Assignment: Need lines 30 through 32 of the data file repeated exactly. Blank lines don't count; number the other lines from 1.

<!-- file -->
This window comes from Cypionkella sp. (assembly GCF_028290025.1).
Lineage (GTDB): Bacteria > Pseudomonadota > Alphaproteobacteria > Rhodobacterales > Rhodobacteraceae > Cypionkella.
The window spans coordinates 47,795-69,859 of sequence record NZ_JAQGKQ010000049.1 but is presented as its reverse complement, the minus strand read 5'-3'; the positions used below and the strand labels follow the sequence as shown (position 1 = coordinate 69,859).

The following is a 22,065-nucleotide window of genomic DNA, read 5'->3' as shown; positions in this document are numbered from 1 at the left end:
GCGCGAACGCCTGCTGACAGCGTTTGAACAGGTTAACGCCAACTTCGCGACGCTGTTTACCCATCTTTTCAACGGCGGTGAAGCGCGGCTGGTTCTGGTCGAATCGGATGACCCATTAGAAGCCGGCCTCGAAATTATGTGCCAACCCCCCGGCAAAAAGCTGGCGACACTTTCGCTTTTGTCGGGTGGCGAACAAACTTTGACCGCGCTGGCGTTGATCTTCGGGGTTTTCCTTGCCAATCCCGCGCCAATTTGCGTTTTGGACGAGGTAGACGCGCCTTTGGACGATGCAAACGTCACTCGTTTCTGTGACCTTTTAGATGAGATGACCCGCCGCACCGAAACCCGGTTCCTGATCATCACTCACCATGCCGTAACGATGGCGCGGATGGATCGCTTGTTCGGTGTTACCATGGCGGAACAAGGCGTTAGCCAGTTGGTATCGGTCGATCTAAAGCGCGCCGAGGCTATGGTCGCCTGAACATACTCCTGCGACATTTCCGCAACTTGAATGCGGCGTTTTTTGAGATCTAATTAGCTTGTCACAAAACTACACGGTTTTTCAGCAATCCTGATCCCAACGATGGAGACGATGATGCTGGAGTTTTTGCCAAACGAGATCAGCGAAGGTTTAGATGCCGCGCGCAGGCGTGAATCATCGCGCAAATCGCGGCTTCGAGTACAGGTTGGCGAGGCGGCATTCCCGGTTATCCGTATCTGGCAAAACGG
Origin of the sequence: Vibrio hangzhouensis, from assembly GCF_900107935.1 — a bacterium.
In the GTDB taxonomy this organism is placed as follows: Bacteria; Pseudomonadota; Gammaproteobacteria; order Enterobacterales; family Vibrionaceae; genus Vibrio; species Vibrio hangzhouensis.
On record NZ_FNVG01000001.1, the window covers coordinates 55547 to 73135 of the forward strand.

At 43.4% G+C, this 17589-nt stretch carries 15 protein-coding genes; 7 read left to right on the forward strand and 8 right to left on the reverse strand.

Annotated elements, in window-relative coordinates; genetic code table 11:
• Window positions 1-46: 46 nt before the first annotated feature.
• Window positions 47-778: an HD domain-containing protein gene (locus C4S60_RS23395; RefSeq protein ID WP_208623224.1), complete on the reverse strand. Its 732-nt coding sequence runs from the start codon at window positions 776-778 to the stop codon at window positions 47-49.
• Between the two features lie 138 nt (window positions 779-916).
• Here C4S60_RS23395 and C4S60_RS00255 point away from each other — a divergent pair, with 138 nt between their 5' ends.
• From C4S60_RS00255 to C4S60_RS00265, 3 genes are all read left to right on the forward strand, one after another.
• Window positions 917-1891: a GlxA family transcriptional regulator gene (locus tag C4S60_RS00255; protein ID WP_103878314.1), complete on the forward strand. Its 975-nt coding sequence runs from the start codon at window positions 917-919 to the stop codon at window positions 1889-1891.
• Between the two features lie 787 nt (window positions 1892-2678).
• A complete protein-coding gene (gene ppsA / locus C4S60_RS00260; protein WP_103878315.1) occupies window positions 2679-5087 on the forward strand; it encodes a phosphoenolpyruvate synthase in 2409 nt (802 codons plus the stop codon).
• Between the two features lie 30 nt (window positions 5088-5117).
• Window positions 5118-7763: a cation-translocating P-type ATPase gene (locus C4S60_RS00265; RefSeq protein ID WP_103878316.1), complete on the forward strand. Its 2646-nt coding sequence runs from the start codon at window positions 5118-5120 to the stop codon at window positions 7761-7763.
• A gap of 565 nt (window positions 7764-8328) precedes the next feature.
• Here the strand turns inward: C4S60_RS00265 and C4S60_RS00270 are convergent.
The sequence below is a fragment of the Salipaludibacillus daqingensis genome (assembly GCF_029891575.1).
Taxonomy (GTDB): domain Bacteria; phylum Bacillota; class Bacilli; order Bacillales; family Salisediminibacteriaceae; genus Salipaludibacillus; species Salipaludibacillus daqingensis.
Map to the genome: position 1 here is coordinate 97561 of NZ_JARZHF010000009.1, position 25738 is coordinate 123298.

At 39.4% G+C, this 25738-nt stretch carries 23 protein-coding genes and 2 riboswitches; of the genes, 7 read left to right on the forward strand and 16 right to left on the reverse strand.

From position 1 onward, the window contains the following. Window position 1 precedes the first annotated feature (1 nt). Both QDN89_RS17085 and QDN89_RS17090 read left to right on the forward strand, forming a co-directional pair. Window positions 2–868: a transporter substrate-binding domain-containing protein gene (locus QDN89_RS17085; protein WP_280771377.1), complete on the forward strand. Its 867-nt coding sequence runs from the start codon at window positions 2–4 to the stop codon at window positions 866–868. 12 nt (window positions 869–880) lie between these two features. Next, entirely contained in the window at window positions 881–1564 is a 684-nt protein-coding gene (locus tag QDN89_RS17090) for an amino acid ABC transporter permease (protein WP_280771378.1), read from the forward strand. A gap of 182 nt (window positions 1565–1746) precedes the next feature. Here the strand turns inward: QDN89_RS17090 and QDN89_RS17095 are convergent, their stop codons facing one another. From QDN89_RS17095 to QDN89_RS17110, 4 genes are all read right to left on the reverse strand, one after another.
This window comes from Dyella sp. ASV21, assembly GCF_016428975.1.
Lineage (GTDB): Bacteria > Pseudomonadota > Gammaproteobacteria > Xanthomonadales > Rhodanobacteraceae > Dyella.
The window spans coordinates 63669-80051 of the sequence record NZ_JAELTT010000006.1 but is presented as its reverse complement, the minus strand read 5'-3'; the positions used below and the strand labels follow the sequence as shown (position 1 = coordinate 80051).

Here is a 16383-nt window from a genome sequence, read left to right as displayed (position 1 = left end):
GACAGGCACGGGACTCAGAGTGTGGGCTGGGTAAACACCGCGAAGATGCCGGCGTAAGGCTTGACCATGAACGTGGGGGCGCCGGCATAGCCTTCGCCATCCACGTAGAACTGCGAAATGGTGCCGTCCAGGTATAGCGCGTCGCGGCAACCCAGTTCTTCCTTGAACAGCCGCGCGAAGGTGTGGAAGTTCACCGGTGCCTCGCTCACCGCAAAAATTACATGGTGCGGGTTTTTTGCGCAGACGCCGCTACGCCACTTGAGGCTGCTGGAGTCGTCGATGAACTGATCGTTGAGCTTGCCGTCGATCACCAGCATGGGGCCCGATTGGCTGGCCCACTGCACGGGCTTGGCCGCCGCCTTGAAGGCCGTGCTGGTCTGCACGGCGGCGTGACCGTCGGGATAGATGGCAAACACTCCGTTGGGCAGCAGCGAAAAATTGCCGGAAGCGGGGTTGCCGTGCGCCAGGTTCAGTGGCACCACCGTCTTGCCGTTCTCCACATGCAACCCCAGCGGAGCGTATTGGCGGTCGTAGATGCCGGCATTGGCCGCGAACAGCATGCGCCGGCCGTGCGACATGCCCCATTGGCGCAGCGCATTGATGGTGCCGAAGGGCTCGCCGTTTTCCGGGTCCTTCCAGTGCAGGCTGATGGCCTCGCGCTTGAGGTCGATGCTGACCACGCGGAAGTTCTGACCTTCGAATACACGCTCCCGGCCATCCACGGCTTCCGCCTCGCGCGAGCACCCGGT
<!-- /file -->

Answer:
The window spans coordinates 63669-80051 of the sequence record NZ_JAELTT010000006.1 but is presented as its reverse complement, the minus strand read 5'-3'; the positions used below and the strand labels follow the sequence as shown (position 1 = coordinate 80051).

Here is a 16383-nt window from a genome sequence, read left to right as displayed (position 1 = left end):
GACAGGCACGGGACTCAGAGTGTGGGCTGGGTAAACACCGCGAAGATGCCGGCGTAAGGCTTGACCATGAACGTGGGGGCGCCGGCATAGCCTTCGCCATCCACGTAGAACTGCGAAATGGTGCCGTCCAGGTATAGCGCGTCGCGGCAACCCAGTTCTTCCTTGAACAGCCGCGCGAAGGTGTGGAAGTTCACCGGTGCCTCGCTCACCGCAAAAATTACATGGTGCGGGTTTTTTGCGCAGACGCCGCTACGCCACTTGAGGCTGCTGGAGTCGTCGATGAACTGATCGTTGAGCTTGCCGTCGATCACCAGCATGGGGCCCGATTGGCTGGCCCACTGCACGGGCTTGGCCGCCGCCTTGAAGGCCGTGCTGGTCTGCACGGCGGCGTGACCGTCGGGATAGATGGCAAACACTCCGTTGGGCAGCAGCGAAAAATTGCCGGAAGCGGGGTTGCCGTGCGCCAGGTTCAGTGGCACCACCGTCTTGCCGTTCTCCACATGCAACCCCAGCGGAGCGTATTGGCGGTCGTAGATGCCGGCATTGGCCGCGAACAGCATGCGCCGGCCGTGCGACATGCCCCATTGGCGCAGCGCATTGATGGTGCCGAAGGGCTCGCCGTTTTCCGGGTCCTTCCAGTGCAGGCTGATGGCCTCGCGCTTGAGGTCGATGCTGACCACGCGGAAGTTCTGACCTTCGAATACACGCTCCCGGCCATCCACGGCTTCCGCCTCGCGCGAGCACCCGGT